Years ago, a new term was introduced into church jargon: the Loyal Liar.

It was first used in a fictional story about an older liberal professor mentoring a young Pentecostal pastor into giving up his faith, yet continue to be a pastor.

To be a Loyal Liar was the cold & calculated decision to pretend that you still believed in Christianity, preach sermons you didn’t believe, pray prayers to the ceiling, and collect your pay from the unsuspecting church. (That’s cold, dude…)

Two recent instances brought the Loyal Liar approach to my mind again:

One was reading about the seven-year prison term given to the (now former) lead singer of a popular Christian metal-core band; seems he had tried to arrange the murder of his estranged wife, which is a no-no in most religions, particularly Christianity. And if that wasn’t enough, an interview that he gave just before his sentencing revealed a disturbing side to both the singer and the band he led:

  1. He freely admitted that he’d left the faith years before, as had most of his bandmates, but they’d faked being Christians in order to continue to sell their music.
  2. He also estimated that only about 10% of the “Christian” bands they’d toured with, actually had Christians in the bands.

The other incident was a comment from a young worship team member, after I had complimented the team for their worship leading:

“Thanks! It really makes a difference when the band actually believes what they’re singing!”

On one hand, that’s what we used to call — in the olde days — a “no-brainer”.

But on the other hand, this young singer has been around long enough to know that there are also a lot of worship leaders who would also fit the Loyal Liar persona.

And in other conversations with 20-something worship musicians, I am hearing stories of increasing disillusionment about the number of their worship-leading peers who “play act” in worship, but don’t believe what they’re singing about.

“And the partying…” lamented one guitarist. “They don’t even try to hide it. And they think I’m weird because I don’t join in…” (sounds like things others have experienced, including yours truly)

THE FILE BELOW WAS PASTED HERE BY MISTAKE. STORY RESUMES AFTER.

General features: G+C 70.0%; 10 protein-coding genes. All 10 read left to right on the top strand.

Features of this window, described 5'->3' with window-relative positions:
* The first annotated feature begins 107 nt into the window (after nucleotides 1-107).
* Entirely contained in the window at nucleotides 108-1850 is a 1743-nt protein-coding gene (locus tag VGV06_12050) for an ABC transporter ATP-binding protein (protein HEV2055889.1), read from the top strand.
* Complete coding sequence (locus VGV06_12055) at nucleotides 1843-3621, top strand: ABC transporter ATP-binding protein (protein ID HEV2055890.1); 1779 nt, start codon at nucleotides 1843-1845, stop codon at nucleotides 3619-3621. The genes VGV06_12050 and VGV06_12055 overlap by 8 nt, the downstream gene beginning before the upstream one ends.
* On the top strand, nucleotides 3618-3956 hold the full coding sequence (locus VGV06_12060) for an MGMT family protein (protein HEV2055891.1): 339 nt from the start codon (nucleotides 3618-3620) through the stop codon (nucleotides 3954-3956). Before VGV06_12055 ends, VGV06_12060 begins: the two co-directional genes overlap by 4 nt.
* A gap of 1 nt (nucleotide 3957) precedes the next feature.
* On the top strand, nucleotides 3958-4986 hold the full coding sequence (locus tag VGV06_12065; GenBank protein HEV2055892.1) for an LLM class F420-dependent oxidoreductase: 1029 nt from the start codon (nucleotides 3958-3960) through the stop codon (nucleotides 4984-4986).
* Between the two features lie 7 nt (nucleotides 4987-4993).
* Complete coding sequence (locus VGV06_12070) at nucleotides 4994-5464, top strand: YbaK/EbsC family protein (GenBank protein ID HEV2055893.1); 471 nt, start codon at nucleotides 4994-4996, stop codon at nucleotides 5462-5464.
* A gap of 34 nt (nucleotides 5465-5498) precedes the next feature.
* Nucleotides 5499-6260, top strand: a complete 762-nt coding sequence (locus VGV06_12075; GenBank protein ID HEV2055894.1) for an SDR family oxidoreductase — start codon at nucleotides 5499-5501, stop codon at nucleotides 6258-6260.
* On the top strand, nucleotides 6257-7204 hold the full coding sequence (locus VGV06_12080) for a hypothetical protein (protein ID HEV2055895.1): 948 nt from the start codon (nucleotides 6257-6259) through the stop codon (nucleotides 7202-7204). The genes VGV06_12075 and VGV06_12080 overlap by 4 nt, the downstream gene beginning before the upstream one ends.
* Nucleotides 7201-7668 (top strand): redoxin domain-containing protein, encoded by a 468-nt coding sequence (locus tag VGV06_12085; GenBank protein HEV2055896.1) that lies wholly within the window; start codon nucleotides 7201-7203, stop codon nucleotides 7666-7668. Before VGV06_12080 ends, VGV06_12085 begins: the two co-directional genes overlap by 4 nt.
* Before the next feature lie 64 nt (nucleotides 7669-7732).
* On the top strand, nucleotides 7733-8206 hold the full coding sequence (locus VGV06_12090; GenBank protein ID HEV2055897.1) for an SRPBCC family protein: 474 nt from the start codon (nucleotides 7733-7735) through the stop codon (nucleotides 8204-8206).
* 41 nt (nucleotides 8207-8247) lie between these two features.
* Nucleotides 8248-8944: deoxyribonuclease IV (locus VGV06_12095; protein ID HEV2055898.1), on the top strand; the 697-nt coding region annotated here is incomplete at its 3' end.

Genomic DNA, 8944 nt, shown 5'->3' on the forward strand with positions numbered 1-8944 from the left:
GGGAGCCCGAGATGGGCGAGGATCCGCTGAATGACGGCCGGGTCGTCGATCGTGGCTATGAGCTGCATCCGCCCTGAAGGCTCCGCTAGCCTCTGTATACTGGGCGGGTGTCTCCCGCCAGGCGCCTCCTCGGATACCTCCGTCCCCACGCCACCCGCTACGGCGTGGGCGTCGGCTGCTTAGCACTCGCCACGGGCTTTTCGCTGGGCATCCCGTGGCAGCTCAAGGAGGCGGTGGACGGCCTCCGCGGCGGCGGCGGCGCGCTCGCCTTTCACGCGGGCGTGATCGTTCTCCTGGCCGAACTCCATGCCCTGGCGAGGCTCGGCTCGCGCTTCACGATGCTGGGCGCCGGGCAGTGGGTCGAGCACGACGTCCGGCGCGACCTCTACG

What to do?

Take a long, hard look at my own life. In what ways do I not reflect the character of Jesus? ouch…

It’s always a good idea to look in the mirror first. Because even at our best as Christians, we get to play the role of the tax collector in this parable that Jesus told (at least, we should; the other option isn’t very appealing):

“Two men went up to the temple to pray, one a Pharisee and the other a tax collector. The Pharisee stood by himself and prayed: ‘God, I thank you that I am not like other people—robbers, evildoers, adulterers—or even like this tax collector. I fast twice a week and give a tenth of all I get.’

“But the tax collector stood at a distance. He would not even look up to heaven, but beat his breast and said, ‘God, have mercy on me, a sinner.’ I tell you that this man, rather than the other, went home justified before God” (Luke 18:9-14)

Encourage anyone you know that (as the singer said to me earlier). represents “the band that actually believes what they’re singing”.

I believe God is already moving among many people, including singers & musicians, to rise to a higher standard of putting their morals, ethics, and talents where their faith is. In other words, “conduct yourselves in a manner worthy of (consistent with) the gospel of Christ” (Philippians 1:27)

Pray like crazy for any Loyal Liars that you meet. Don’t judge them (remember the Pharisee in Luke 18?). Pray for them.

An old expression that many of us have said many times: “Lord, break our hearts with the things that break Yours”.

I think this qualifies.